Puppy Nipping and Rough Play
When puppies play with each other, they use their mouths. Therefore, puppies usually want to bite or “mouth” hands, feet, shoes, etc. during play or when being petted. The goals of working with this normal puppy behavior are to redirect your puppy’s desire to put something in her mouth onto acceptable chew toys and to teach her to be gentler with her mouth in general.
Encourage Acceptable Behavior
Redirect your puppy’s chewing onto acceptable objects by offering her a small puppy-safe chew bone or other type of chew toy whenever you pet her. This technique can be especially effective when children want to pet her. As you or the child reach out to scratch her behind the ears with one hand, offer the chew bone with the other. This will not only help your puppy learn that people and petting are wonderful, but will also keep her mouth busy while she’s being petted. Alternate which hand does the petting and which one has the chew bone. At first, you may need to pet or scratch your puppy for short periods of time, since the longer she’s petted, the more likely she is to get excited and start to nip.
Discourage Unacceptable Behavior
You must also teach your puppy to be gentle with hands, and that nipping results in unpleasant consequences for her. Teach your puppy that nipping “turns off” any attention and social interaction with you. After a nip, yell “OUCH” as though you’ve been wounded, then ignore her until she’s calm. Then offer the chew bone and petting method again. It may take many repetitions for her to understand what’s expected.
Remember that any of these methods will be more effective if you teach your puppy the right behavior by offering her an acceptable chew toy.
When your puppy jumps up on you, she wants attention and we often give it, even if it is in the form of shouting or pushing with your arms in an attempt to get her paws off you. It is far better if you:
- Fold your arms in front of you, turn away at a 45 degree angle and freeze. Don’t look at your puppy or speak to her. Pretend she is invisible.
- Wait calmly and quietly until all 4 of her feet are on the ground, then quietly praise her and give her a treat. If she knows “sit”, you can ask for that and give her attention while she’s in the sitting position.
- When you begin to praise her, if she begins to jump up again, simply repeat the above. Remember to keep your praise low-key.
When your puppy realizes that she gets no attention from you while she’s jumping up, but does get attention when she stops jumping up and sits, she’ll stop jumping up. Remember, once you’ve taught her to come and sit quietly for attention, you must reward her behavior. Be careful not to ignore her when she comes and sits politely, waiting for your attention as she’ll revert to jumping up again.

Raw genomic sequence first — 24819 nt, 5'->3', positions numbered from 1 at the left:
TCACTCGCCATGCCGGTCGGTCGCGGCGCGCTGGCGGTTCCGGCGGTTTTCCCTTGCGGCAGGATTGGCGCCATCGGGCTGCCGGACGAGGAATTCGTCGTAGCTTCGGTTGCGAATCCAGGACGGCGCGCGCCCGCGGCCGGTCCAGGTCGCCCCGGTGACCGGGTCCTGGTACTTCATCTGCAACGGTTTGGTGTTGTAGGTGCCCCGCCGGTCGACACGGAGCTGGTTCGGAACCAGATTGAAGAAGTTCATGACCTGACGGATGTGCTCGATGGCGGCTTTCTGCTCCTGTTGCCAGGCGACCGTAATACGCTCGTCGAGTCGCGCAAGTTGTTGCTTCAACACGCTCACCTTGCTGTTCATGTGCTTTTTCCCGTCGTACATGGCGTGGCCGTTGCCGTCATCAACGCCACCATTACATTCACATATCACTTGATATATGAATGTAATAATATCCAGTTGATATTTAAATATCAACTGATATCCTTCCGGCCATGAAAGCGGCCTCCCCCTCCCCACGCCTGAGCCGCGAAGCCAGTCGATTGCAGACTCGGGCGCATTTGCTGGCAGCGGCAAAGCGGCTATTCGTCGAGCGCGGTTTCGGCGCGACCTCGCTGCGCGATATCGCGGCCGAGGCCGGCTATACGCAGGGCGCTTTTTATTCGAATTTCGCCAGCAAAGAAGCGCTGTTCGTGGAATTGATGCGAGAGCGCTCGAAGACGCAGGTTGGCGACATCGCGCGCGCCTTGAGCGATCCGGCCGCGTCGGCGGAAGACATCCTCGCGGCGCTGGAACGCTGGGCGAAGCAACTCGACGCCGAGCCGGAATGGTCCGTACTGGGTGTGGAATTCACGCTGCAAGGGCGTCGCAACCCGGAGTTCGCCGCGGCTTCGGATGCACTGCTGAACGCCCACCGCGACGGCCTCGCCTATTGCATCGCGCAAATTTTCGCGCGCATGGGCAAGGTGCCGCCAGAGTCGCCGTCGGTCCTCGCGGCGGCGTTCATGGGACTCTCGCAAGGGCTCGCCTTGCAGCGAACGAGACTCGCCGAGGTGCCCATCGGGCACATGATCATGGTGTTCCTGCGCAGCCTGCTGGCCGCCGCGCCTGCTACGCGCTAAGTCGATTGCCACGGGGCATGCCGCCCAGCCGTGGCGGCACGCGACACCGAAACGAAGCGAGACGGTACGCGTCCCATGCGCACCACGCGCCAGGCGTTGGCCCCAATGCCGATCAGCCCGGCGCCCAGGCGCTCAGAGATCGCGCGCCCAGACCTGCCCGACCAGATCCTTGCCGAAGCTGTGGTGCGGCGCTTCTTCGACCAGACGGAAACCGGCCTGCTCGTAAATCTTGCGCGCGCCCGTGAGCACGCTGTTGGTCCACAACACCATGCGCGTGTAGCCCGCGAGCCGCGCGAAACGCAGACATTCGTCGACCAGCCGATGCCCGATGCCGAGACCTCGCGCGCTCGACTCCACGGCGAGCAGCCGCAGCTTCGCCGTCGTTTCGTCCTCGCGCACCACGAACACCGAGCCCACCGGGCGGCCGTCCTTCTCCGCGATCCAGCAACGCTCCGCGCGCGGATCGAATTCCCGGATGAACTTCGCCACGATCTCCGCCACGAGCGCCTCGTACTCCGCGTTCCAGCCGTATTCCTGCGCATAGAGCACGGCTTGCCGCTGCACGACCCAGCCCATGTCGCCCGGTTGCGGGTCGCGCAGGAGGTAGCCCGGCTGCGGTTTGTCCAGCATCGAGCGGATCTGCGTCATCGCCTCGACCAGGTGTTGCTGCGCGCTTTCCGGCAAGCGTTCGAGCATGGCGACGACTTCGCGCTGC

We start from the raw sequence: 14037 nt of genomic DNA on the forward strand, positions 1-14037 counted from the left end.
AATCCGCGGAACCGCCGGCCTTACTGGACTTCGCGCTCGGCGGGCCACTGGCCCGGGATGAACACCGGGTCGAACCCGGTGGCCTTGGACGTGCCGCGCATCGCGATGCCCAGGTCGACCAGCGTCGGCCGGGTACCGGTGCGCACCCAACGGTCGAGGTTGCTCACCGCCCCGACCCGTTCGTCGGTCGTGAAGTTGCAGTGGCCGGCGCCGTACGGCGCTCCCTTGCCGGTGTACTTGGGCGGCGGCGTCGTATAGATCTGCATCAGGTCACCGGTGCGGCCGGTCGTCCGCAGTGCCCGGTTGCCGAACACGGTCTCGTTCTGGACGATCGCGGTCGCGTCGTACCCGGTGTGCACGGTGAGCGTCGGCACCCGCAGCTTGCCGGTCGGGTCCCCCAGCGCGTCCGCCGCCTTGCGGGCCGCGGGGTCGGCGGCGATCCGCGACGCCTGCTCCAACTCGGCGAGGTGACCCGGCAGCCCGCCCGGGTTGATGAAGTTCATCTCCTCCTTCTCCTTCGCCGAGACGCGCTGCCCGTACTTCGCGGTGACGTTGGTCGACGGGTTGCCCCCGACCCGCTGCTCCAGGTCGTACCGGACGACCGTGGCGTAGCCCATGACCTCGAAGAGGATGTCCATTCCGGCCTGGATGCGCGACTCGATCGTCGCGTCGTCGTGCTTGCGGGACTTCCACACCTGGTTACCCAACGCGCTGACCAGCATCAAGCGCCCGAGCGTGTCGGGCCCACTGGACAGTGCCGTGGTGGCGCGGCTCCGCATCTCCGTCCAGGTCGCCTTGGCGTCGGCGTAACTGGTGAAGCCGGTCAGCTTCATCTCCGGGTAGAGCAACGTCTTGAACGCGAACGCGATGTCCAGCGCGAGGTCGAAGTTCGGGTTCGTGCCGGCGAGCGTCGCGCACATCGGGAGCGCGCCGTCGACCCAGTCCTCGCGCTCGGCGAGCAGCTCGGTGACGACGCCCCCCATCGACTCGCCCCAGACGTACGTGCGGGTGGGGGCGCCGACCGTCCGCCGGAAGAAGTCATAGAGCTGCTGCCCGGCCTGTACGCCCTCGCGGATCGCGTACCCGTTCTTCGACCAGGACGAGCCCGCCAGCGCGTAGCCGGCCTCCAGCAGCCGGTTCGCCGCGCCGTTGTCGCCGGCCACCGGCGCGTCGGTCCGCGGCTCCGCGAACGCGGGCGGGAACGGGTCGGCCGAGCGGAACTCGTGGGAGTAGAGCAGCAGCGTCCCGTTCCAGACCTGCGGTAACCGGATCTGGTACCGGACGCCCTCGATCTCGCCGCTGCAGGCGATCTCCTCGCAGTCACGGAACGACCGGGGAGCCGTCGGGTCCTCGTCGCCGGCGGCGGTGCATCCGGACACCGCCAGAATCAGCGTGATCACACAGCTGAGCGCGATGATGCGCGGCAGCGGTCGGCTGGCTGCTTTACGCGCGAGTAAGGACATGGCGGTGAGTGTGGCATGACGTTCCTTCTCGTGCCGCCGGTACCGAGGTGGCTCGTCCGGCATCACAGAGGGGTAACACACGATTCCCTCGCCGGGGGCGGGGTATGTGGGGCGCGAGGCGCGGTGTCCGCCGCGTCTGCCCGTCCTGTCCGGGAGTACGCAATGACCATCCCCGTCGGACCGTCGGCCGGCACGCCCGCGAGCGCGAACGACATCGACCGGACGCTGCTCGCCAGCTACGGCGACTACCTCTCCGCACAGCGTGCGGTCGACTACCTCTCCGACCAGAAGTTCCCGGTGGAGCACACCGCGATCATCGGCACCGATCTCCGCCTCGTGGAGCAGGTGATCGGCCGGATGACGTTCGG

What Not To Do
Attempts to tap or hold your puppy’s mouth closed for nipping or jumping mostly backfire:
- She could become “hand-shy” and cringe or cower whenever a hand comes toward her face.
- She could become afraid of you and refuse to come to you or approach you at all.
- She could respond in a defensive manner and attempt to bite you to defend herself.
- She could interpret a mild slap as an invitation to play, causing her to become more excited and even more likely to nip.
Never play “tug-of-war” or wrestling games with your puppy if you’re having a nipping problem. These types of games encourage out-of-control behavior such as grabbing and jumping – the exact behavior you are trying to reduce.
Children and Puppies
A child’s first reaction to being nipped or mouthed by a puppy is to push the puppy away with their hands and arms, or run and/ or squeal and make noise. This will be interpreted by the puppy as play and will probably cause the puppy to escalate and nip and mouth even more. Dogs should never be left alone with children and parents should monitor closely all interactions between their children and dogs.
For more information about children and dogs, read our handout Dogs and Children: Important Information for Parents: oregonhumane.org/wp-content/uploads/Children_And_Dogs_Info_For_Parents_9.10.17.pdf
Need help? Call our free pet behavior help line at (503) 416-2983.